Right: Cannons used in defense of Lewes during
the American Revolution and the War of 1812. Copy of etching by M. Caldwell.
DHS Oversize Photographs 5.38

 

 


March 2017

Delaware's First Trolley at 10th and Market Streets, 1888. DHS Collection RA144In early March of 1888, the first electric street car in Delaware was put into operation. It ran through the heart of Wilmington, Delaware along Market Street between 4th and 10th Streets, where is connected to horse drawn cars.

Right: Delaware’s First Trolley at 10th and Market Streets, 1888.
DHS Collection RAI44

 

 


February 2017

Machine shop at Delaware State College, ca. 1900. DHS Collection SCH52In early February, 1892 the State College for Colored Students- today’s Delaware State College - first opened its doors to students in Dover, Delaware.  Five courses were offered which led to a Bachelor’s Degree: Agriculture, Chemistry, Classical, Engineering, and Science.

Image: Machine shop at Delaware State College, ca. 1900.
DHS Collection SCH52

 

 
 


January 2017

Excerpt from the January 8, 1861 “Delaware Gazette” Newspaper. DHS Periodical Collection.In early January of 1861, Delaware legislators politely declined an invitation from Mississippi Commissioner Henry Dickinson to join the Southern Confederacy. The primary reason given by the legislators for refusal concerned talk of secession from the Union in response to national difficulties, which Delaware found completely unacceptable.

Right: Excerpt from the January 8, 1861 “Delaware Gazette” newspaper.
DHS Periodical Collection.


 

 


December 2016

Dover’s Old State House on the Dover Green, built 1787.  Site of Delaware’s ratification of Constitution of the United States.  DHS Postcard Collection.On December 3, 1787, thirty delegates representing all three counties of Delaware met in Dover to discuss the ratification of the document finalized at the Constitutional Convention in Philadelphia, Pennsylvania a few months earlier, on September 17. Four days later, on December 7, 1787,  Delaware became the first state to ratify the Constitution of the United States. It is for this reason that Delaware is known as The First State.  The U.S. Constitution bears signatures of the following five Delawareans:  Richard Bassett, Jacob Broom, Gunning Bedford, Jr., John Dickinson, and George Read.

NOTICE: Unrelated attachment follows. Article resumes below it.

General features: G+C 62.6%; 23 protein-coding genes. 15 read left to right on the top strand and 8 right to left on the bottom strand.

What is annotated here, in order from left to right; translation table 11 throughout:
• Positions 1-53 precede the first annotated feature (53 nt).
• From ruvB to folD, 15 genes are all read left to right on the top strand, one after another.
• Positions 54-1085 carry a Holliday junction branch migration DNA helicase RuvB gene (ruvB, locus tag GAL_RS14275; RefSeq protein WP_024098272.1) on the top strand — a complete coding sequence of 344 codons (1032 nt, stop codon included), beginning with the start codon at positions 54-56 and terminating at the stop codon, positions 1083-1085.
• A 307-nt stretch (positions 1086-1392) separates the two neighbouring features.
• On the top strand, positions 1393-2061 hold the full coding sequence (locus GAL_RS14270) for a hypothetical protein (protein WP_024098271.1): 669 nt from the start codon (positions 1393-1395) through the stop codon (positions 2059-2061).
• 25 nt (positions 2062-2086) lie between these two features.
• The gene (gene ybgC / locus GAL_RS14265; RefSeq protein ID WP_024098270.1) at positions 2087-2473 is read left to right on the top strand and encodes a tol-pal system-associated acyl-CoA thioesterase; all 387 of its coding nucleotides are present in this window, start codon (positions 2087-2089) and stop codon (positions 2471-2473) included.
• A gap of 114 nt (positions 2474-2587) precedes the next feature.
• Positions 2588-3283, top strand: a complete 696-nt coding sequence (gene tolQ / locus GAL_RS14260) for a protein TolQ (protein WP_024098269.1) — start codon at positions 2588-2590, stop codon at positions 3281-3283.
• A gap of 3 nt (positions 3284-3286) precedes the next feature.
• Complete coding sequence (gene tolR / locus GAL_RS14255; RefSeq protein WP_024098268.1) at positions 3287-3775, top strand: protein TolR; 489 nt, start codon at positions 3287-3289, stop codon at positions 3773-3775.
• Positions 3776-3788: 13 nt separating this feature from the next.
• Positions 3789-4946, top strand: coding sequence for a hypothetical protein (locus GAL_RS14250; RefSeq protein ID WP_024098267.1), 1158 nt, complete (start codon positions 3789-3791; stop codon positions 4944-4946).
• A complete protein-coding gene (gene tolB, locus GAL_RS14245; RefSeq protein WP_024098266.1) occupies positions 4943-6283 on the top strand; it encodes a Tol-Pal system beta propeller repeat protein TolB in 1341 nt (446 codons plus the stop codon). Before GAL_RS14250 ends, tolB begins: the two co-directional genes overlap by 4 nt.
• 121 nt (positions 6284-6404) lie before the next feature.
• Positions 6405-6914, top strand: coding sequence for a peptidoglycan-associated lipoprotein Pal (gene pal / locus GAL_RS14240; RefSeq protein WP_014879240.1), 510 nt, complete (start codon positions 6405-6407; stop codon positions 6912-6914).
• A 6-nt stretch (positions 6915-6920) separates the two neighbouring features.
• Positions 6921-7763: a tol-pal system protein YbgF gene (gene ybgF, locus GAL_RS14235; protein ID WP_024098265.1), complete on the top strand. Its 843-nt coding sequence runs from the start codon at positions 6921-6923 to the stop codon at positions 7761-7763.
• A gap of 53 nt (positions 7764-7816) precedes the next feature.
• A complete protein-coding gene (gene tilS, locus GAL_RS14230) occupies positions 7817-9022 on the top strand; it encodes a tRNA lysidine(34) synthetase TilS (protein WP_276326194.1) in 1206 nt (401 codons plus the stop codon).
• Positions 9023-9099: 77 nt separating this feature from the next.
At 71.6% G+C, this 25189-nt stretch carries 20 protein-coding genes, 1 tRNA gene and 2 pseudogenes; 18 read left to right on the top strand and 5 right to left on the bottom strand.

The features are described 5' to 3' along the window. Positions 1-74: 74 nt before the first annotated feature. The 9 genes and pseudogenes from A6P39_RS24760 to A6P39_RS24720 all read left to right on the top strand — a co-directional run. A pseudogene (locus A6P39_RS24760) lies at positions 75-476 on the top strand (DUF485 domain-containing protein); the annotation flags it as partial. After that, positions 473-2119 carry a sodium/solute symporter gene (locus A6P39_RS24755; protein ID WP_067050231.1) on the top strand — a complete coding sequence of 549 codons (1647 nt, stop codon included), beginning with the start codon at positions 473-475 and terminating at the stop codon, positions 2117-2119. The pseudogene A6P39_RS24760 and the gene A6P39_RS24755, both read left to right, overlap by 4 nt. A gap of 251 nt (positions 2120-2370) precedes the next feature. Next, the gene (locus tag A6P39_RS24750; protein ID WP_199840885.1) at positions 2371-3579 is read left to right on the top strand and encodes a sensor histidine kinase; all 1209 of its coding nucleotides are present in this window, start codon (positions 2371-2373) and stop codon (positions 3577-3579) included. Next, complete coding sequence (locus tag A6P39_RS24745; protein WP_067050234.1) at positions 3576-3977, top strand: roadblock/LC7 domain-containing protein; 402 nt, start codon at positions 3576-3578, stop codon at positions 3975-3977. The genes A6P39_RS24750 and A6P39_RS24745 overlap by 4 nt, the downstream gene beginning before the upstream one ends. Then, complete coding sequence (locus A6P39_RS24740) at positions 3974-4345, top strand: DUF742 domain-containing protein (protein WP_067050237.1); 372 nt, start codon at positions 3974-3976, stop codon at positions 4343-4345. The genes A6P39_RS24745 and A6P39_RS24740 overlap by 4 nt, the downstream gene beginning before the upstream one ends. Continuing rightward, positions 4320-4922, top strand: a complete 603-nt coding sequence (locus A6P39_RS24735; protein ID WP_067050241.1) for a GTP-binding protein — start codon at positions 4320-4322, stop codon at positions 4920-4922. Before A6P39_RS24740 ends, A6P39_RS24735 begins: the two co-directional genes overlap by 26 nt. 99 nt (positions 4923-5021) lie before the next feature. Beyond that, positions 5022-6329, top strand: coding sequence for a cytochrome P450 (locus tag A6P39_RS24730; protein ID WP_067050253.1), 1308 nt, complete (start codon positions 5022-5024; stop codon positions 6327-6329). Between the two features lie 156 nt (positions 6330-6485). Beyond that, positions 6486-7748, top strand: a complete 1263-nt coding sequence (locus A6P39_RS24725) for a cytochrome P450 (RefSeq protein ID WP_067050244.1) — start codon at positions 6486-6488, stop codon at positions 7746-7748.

Right: Dover’s Old State House on the Dover Green, built 1787. Site of Delaware’s ratification of Constitution of the United States.  DHS Postcard Collection.

 

 

November 2016

Mason Dixon Marker, Delaware Historical Society Photograph Collection_HIS39In November of 1763, English scientists Charles Mason and Jeremiah Dixon arrived in Philadelphia, Pennsylvania to begin the task of clarifying the north- south border between the colonies of Maryland and Delaware. Mason and Dixon required just under 5 years to complete the 83 mile boundary. Also in the month of November, a final, undisputed report based on the calculations of Mason and Dixon was issued by the commissioners of Maryland’s Lord Baltimore and the Governor of Pennsylvania, William Penn’s grandson John Penn, in 1768.

 

 


October 2016

On October 15th, 1913, The Playhouse Theater, located in the luxurious Hotel DuPont, first opened its doors. Known then and now as “Delaware’s Broadway Experience”, the theater was originally a venue for previewing new shows which were on their way to Broadway in New York City.  The first show was a battle-of-the-sexes comedy entitled Bought and Paid For. Ticket prices ranged from .25 cents in the gallery to $2.00 in the orchestra. The Playhouse is known today as The Playhouse on Rodney Square. Numerous well known Broadway shows are presented regularly in this beautiful hub of live entertainment. Later this month, The Playhouse will showcase the 20th Anniversary Tour of the Tony Award winning musical Rent.

 

 


September 2016

DuPont Highway near Red Lion Creek, 1934.  T. Coleman DuPont standing on the highway which bears his name, c. 1920In early September of 1924 the DuPont Highway ( Route 13 ), which runs the entire north-south length of Delaware, was fully completed. This important transportation artery was financed and gifted to the State of Delaware by T. Coleman DuPont. The road is named in his honor. DuPont personally spent $3,917.004 on the construction of the highway, which comes to $44,000 per mile.

Images: DuPont Highway near Red Lion Creek, 1934.  DHS Photograph Collection ROA41
T. Coleman DuPont standing on the highway which bears his name, c. 1920.  DHS Photograph Collection PPLD136

 

 

 

 


August  2016

Dover Air Force Base, 1960. DHS Postcard CollectionIn early August, 1944, The Dover Army Airfield, first known as the Dover Airdrome and now known as the Dover Air Force Base, officially opened to the public. At the conclusion of WWII, the base became temporarily inactive. It reopened in 1950, again in early August, in response to the outbreak of the Korean War.